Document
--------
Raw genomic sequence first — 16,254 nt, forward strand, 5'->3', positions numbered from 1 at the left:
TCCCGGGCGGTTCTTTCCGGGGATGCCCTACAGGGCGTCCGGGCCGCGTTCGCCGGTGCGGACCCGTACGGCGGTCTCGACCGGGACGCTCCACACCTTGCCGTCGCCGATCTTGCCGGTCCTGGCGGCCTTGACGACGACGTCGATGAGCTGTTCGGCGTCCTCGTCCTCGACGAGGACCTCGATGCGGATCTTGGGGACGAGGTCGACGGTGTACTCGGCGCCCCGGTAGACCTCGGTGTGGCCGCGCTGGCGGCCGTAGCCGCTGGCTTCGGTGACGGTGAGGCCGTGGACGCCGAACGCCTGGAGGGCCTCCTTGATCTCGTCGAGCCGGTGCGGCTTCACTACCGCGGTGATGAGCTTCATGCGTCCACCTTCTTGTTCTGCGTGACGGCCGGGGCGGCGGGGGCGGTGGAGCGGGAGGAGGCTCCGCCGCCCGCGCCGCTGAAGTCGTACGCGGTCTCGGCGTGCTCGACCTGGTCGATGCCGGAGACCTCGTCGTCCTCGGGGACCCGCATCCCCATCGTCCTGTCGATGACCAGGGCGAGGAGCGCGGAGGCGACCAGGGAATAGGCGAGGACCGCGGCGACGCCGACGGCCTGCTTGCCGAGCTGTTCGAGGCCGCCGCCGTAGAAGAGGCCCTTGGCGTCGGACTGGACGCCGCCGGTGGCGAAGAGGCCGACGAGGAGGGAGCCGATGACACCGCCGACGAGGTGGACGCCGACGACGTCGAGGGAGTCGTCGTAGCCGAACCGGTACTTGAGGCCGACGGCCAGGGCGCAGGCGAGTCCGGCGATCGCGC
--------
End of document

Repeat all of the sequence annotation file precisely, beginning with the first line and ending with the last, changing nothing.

Raw genomic sequence first — 16,254 nt, forward strand, 5'->3', positions numbered from 1 at the left:
TCCCGGGCGGTTCTTTCCGGGGATGCCCTACAGGGCGTCCGGGCCGCGTTCGCCGGTGCGGACCCGTACGGCGGTCTCGACCGGGACGCTCCACACCTTGCCGTCGCCGATCTTGCCGGTCCTGGCGGCCTTGACGACGACGTCGATGAGCTGTTCGGCGTCCTCGTCCTCGACGAGGACCTCGATGCGGATCTTGGGGACGAGGTCGACGGTGTACTCGGCGCCCCGGTAGACCTCGGTGTGGCCGCGCTGGCGGCCGTAGCCGCTGGCTTCGGTGACGGTGAGGCCGTGGACGCCGAACGCCTGGAGGGCCTCCTTGATCTCGTCGAGCCGGTGCGGCTTCACTACCGCGGTGATGAGCTTCATGCGTCCACCTTCTTGTTCTGCGTGACGGCCGGGGCGGCGGGGGCGGTGGAGCGGGAGGAGGCTCCGCCGCCCGCGCCGCTGAAGTCGTACGCGGTCTCGGCGTGCTCGACCTGGTCGATGCCGGAGACCTCGTCGTCCTCGGGGACCCGCATCCCCATCGTCCTGTCGATGACCAGGGCGAGGAGCGCGGAGGCGACCAGGGAATAGGCGAGGACCGCGGCGACGCCGACGGCCTGCTTGCCGAGCTGTTCGAGGCCGCCGCCGTAGAAGAGGCCCTTGGCGTCGGACTGGACGCCGCCGGTGGCGAAGAGGCCGACGAGGAGGGAGCCGATGACACCGCCGACGAGGTGGACGCCGACGACGTCGAGGGAGTCGTCGTAGCCGAACCGGTACTTGAGGCCGACGGCCAGGGCGCAGGCGAGTCCGGCGATCGCGC